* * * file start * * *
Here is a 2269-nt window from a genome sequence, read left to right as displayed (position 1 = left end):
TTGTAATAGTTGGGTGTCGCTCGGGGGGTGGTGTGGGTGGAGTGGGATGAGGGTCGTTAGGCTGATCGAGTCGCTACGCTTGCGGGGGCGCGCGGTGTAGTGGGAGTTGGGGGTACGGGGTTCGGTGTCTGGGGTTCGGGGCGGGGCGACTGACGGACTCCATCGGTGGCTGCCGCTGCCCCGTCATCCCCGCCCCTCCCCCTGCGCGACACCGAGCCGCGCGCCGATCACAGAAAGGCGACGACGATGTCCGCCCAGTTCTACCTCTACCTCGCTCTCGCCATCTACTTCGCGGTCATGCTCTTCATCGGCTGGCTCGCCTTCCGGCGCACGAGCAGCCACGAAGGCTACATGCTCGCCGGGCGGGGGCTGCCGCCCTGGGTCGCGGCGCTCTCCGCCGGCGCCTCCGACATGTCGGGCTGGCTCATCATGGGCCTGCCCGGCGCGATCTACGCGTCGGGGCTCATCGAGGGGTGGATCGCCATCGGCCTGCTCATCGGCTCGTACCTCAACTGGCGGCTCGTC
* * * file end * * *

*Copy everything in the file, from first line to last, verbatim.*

Here is a 2269-nt window from a genome sequence, read left to right as displayed (position 1 = left end):
TTGTAATAGTTGGGTGTCGCTCGGGGGGTGGTGTGGGTGGAGTGGGATGAGGGTCGTTAGGCTGATCGAGTCGCTACGCTTGCGGGGGCGCGCGGTGTAGTGGGAGTTGGGGGTACGGGGTTCGGTGTCTGGGGTTCGGGGCGGGGCGACTGACGGACTCCATCGGTGGCTGCCGCTGCCCCGTCATCCCCGCCCCTCCCCCTGCGCGACACCGAGCCGCGCGCCGATCACAGAAAGGCGACGACGATGTCCGCCCAGTTCTACCTCTACCTCGCTCTCGCCATCTACTTCGCGGTCATGCTCTTCATCGGCTGGCTCGCCTTCCGGCGCACGAGCAGCCACGAAGGCTACATGCTCGCCGGGCGGGGGCTGCCGCCCTGGGTCGCGGCGCTCTCCGCCGGCGCCTCCGACATGTCGGGCTGGCTCATCATGGGCCTGCCCGGCGCGATCTACGCGTCGGGGCTCATCGAGGGGTGGATCGCCATCGGCCTGCTCATCGGCTCGTACCTCAACTGGCGGCTCGTC